“Nilgiris” or the “blue mountains” lie at the southwestern tip of India. Covered with tropical forests and hills abundant with tea, this place resembles a scene straight out of Bollywood. It is at the base of these Blue Mountains in southwestern India that tea estates grow this strong and fruity black tea - the Nilgiri tea.
If we talk about numbers, tea production began in Nilgiri in 1840 and today there are more than 60,000 acres under cultivation. Nilgiri produces close to 200,000 metric tons* of tea, which accounts for 25 percent of India's total tea production. Today it is one of the finest Indian black tea to carve its niche amidst some of the best tea blends around the world.
Geographically, the area is one of the few regions that receive two monsoons each year. Hence, because of the low latitude and warm, moist conditions, the tea plantations happen round the year. Nilgiri tea has the best harvests during January to March and that is the time when other teas are rarely ready for picking.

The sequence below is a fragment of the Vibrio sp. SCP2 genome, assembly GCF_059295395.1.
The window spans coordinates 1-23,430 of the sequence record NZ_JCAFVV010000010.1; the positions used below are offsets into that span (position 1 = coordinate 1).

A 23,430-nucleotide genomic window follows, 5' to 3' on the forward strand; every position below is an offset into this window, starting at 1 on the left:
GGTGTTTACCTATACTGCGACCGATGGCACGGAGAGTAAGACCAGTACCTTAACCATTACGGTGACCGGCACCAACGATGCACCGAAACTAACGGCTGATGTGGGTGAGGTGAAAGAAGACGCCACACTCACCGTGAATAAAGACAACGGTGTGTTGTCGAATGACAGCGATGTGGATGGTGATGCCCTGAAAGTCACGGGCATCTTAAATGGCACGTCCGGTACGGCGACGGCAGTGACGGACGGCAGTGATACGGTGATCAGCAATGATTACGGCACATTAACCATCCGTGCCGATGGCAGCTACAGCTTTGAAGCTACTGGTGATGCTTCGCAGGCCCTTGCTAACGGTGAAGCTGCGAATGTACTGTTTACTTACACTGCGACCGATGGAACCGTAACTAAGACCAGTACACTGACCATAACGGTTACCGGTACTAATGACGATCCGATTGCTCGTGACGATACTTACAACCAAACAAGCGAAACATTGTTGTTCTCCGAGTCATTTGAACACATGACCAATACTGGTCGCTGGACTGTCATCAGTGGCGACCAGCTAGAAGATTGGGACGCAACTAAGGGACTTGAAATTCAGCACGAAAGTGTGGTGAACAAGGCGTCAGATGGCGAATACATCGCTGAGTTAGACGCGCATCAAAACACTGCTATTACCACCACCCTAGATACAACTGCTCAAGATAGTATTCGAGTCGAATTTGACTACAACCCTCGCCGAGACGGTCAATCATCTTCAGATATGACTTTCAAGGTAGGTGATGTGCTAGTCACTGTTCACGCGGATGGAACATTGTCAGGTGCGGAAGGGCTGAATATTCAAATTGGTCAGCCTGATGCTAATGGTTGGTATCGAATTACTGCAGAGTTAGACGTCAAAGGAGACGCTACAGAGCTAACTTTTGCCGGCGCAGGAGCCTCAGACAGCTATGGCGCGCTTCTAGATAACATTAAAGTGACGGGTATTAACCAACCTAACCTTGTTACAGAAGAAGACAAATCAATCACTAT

The Nilgiri tea has distinct dark, regular, twisted chestnut brown shoots. It is often termed as the ‘fragrant one’. They are essentially strong, well-balanced, with a smooth and rounded flavour. They are often used as the base for tea blends. Nilgiri tea is exported to United Kingdom, Europe and Commonwealth of Independent States (CIS).
Nilgiri black tea is also perfect for a wonderful iced tea because of its soothing flavours. It is one of the few teas that do not cloud when iced. The tea maintains its clear pale colour, making it a beautiful aromatic experience.
*As per 2011 data from The Story of Tea: A Cultural History and Drinking GuideBy Mary Lou Heiss, Robert J. Heiss